- Do voters now like Obamacare?
- The deadliest drug.
- Evidence for digital medicine.
- X-ray goggles.
- CDC Ebola guidance.
Austin Frakt says although Medicare Advantage plans used to be considered high cost, low-quality options, in recent years, these Medicare Advantage plans have vastly increased quality of care and have become less focused on cream-skimming healthier patients.
Medicare Advantage plans — private plans that serve as alternatives to the traditional, public program for those that qualify for it — underperform traditional Medicare in one respect: They cost 6 percent more.
But they outperform traditional Medicare in another way: They offer higher quality. That’s according to research summarized recently by the Harvard health economists Joseph Newhouse and Thomas McGuire, and it raises a difficult question: Is the extra quality worth the extra cost?
It used to be easier to assess the value of Medicare Advantage. In the early 2000s,Medicare Advantage plans also cost taxpayers more than traditional Medicare. It also seemed that they provided poorer quality, making the case against Medicare Advantage easy. It was a bad deal…
…in contrast to studies in the 1990s, more recent work finds that Medicare Advantage is superior to traditional Medicare on a variety of quality measures. For example, according to a paper in Health Affairs by John Ayanian and colleagues, women enrolled in a Medicare Advantage H.M.O. are more likely to receive mammography screenings; those with diabetes are more likely to receive blood sugar testing and retinal exams; and those with diabetes or cardiovascular disease are more likely to receive cholesterol testing.
This may be why almost 1 in 3 Medicare beneficiaries choose a Medicare Advantage plan over traditional Medicare fee-for-service.
Health Economists often use the cost per quality-adjusted life year (QALY) metric to answer this question. QALYs are used to measure not only the additional years of life from a treatment, but also the quality of life. For instance, you may prefer to live 1 year in perfect health to two years in a coma. A QALY of 0.5 can indicate that the patient lived for 6 months in perfect health or for 1 year at a 50% health level.
Two popular methods to evaluate the value of a statistical life are stated preference and the value of a statistical life methods.
A first and direct approach is to ask respondents about their WTP for small health increases/QALYs using stated preference (SP) techniques such as discrete choice experiments or contingent valuation. The WTP estimates can subsequently be used to estimate the WTP for a gain in a full QALY. A second approach is to use the monetary value of preventing fatalities (the value of a statistical life), on which there is a substantial empirical literature, in order to implicitly derive the WTP-Q assuming a certain life expectancy (LE) and discount rate for the sample on which the value of life is derived.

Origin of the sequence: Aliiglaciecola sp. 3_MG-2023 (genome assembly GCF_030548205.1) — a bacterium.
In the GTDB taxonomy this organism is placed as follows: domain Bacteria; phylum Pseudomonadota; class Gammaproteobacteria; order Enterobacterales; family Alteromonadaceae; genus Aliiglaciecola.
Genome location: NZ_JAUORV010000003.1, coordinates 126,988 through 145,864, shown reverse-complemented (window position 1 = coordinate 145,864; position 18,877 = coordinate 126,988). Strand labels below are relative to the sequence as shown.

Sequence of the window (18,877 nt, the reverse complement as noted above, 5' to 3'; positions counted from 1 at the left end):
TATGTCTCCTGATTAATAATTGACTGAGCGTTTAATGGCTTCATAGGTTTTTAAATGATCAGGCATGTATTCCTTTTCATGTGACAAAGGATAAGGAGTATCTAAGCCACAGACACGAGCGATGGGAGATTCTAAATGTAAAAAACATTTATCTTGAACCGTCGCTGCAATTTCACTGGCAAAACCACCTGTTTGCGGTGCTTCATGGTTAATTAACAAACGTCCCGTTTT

Payers often used the cost per additional QALY to determine if a product is cost effective. Countries often only approve reimbursement for a therapy if the cost per QALY falls below a certain threshold. Ryen and Svensson (2014) write:
Threshold values often referred to in the literature and policy debates include the US value of US$50,000 to US$100,000 (approximately €37,500 to €75,000), which dates back to 1982 (Kaplan and Bush, 1982), and a UK threshold value around £20,000 to £30,000 (approximately €24,000 to €36,000) (NICE, 2004). In Sweden, relevant government authorities have suggested a threshold of 500,000 SEK (approximately €57,000) (Socialstyrelsen, 2007).1
The authors look at the literature on the value of a QALY and find significant variation across studies.
Overall, the average willingness to pay for a QUALY is 118,839 EUR 2010, which is equivalent to $179,000 USD in today’s dollars. The median WTP however, is only 24,226 EUR (or $36,000 in 2014 USD). Additionally, there is variation across method for valuing a life year. WTP measures using the stated preference measure are likely to be much smaller than those using the value of a statistical life (VSL) measure. Disregarding the 2.5% highest and lowest estimates, respectively, the resulting trimmed mean amounts to €74,159, or ($114,545 in 2014 USD)
Some additional conclusions from the authors:
We find that individuals have a higher WTP if the QALY is based on length of life improvements compared with QoL improvements. Further, the evidence indicates that there is a problem with scale bias, that is, WTP is not linearly proportional to the QALY change respondents are asked to value, which implies that WTP-Q is lower if respondents are asked to value higher changes in QALY.